Automation-AML

To Automate or Not to Automate … That is NOT the Question: An AML Perspective

Introduction

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Since the 1970s, the U.S. Congress has passed plentiful legislation requiring financial institutions to safeguard against individuals and/or businesses that may commit the act of money laundering. These institutions must adhere to regulations by diligently creating auditable paper trails and reporting client activity and potentially suspicious transactions. Increased regulatory fines require them to maintain costly anti-money laundering (AML) programs that have – until now – required a great deal of manual work.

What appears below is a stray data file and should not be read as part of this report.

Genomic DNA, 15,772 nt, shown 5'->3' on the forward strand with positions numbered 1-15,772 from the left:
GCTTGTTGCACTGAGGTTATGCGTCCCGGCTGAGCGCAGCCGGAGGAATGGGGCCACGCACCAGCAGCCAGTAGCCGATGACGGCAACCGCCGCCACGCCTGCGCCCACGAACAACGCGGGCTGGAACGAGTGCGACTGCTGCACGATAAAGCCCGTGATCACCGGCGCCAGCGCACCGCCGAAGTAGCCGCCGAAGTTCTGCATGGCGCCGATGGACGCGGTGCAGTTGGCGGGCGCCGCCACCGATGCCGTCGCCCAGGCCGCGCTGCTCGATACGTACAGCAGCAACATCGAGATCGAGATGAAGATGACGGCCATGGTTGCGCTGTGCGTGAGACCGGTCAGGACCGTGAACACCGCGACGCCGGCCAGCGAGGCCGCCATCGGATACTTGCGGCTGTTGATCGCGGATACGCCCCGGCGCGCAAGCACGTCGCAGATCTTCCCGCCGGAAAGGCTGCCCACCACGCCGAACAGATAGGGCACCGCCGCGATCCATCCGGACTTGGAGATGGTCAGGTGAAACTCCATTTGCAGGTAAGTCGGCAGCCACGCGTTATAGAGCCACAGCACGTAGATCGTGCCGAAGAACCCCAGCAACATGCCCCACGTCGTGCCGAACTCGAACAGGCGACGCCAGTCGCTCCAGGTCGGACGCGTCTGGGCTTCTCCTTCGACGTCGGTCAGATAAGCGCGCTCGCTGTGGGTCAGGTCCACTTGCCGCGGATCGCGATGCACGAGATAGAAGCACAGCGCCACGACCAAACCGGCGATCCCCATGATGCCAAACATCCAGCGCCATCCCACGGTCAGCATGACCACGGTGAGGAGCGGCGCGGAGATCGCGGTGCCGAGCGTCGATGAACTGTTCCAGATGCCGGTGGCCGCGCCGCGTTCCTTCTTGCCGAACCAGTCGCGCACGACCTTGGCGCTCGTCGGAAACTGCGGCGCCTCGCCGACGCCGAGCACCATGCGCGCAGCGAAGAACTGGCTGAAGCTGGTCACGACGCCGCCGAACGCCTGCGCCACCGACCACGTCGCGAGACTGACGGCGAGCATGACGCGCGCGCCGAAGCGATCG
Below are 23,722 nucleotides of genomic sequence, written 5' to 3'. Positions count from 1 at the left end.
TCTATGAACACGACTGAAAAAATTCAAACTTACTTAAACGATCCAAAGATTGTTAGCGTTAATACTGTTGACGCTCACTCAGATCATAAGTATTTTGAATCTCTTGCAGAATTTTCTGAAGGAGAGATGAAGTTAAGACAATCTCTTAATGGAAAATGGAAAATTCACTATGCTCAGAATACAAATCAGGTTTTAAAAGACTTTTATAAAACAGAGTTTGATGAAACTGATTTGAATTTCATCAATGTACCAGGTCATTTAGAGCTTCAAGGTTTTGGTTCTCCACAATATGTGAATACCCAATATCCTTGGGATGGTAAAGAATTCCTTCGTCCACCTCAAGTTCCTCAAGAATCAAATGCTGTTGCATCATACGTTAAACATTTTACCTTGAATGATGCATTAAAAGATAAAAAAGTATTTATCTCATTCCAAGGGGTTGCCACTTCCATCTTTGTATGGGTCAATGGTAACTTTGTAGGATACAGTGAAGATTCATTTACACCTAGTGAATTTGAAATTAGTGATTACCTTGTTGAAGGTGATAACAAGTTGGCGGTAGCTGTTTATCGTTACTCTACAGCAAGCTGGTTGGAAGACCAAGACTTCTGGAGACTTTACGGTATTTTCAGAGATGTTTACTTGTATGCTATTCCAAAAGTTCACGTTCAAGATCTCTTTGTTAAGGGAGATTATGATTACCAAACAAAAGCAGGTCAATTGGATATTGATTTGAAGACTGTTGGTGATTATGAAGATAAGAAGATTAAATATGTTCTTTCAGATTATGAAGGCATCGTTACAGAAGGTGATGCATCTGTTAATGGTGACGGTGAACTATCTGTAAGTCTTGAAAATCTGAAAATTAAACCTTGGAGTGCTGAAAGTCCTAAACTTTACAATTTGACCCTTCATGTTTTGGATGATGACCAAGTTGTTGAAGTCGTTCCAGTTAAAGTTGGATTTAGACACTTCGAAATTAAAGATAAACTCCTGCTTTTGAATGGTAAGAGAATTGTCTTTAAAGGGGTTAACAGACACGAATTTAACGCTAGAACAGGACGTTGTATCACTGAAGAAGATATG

These AML programs fall into two groups: know your customer (KYC) programs, which require banks to collect client information on a periodic basis, and transaction monitoring, which requires banks to analyze applicable transactions and corresponding activity within an account. Regardless of whether a financial institution employee operates within KYC and/or transaction monitoring, all business processes involved can be broken down into two steps: 1) an analyst will complete the business process, and 2) a senior and/or more experienced employee will perform a follow-up quality assurance check to ensure it is correct and compliant. This follows the central “Maker-Checker” methodology used by financial institutions to authorize information systems.

Much of the work that helps financial institutions comply with these new AML regulations has – until recently – been performed manually. Challenges include: